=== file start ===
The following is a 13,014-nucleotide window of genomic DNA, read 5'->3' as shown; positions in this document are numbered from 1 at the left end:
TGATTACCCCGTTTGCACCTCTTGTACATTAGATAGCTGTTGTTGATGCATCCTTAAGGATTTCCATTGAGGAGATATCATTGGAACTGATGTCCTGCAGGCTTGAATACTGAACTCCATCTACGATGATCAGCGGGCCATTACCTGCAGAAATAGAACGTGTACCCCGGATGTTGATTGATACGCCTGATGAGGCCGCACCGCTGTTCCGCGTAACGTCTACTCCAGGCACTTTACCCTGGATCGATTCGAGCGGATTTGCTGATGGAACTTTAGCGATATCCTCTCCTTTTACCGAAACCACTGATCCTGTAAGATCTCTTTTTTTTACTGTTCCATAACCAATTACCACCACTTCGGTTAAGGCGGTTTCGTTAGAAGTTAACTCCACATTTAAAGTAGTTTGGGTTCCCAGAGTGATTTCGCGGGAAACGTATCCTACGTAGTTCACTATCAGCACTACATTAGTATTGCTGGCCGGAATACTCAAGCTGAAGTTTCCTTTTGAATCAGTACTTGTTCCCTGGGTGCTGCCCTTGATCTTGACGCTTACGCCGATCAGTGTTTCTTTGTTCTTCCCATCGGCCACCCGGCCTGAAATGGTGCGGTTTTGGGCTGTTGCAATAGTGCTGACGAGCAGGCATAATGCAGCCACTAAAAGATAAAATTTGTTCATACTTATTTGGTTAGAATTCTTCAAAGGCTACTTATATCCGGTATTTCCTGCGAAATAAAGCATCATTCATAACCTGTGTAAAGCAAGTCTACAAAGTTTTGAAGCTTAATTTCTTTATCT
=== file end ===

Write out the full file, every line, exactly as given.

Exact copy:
The following is a 13,014-nucleotide window of genomic DNA, read 5'->3' as shown; positions in this document are numbered from 1 at the left end:
TGATTACCCCGTTTGCACCTCTTGTACATTAGATAGCTGTTGTTGATGCATCCTTAAGGATTTCCATTGAGGAGATATCATTGGAACTGATGTCCTGCAGGCTTGAATACTGAACTCCATCTACGATGATCAGCGGGCCATTACCTGCAGAAATAGAACGTGTACCCCGGATGTTGATTGATACGCCTGATGAGGCCGCACCGCTGTTCCGCGTAACGTCTACTCCAGGCACTTTACCCTGGATCGATTCGAGCGGATTTGCTGATGGAACTTTAGCGATATCCTCTCCTTTTACCGAAACCACTGATCCTGTAAGATCTCTTTTTTTTACTGTTCCATAACCAATTACCACCACTTCGGTTAAGGCGGTTTCGTTAGAAGTTAACTCCACATTTAAAGTAGTTTGGGTTCCCAGAGTGATTTCGCGGGAAACGTATCCTACGTAGTTCACTATCAGCACTACATTAGTATTGCTGGCCGGAATACTCAAGCTGAAGTTTCCTTTTGAATCAGTACTTGTTCCCTGGGTGCTGCCCTTGATCTTGACGCTTACGCCGATCAGTGTTTCTTTGTTCTTCCCATCGGCCACCCGGCCTGAAATGGTGCGGTTTTGGGCTGTTGCAATAGTGCTGACGAGCAGGCATAATGCAGCCACTAAAAGATAAAATTTGTTCATACTTATTTGGTTAGAATTCTTCAAAGGCTACTTATATCCGGTATTTCCTGCGAAATAAAGCATCATTCATAACCTGTGTAAAGCAAGTCTACAAAGTTTTGAAGCTTAATTTCTTTATCT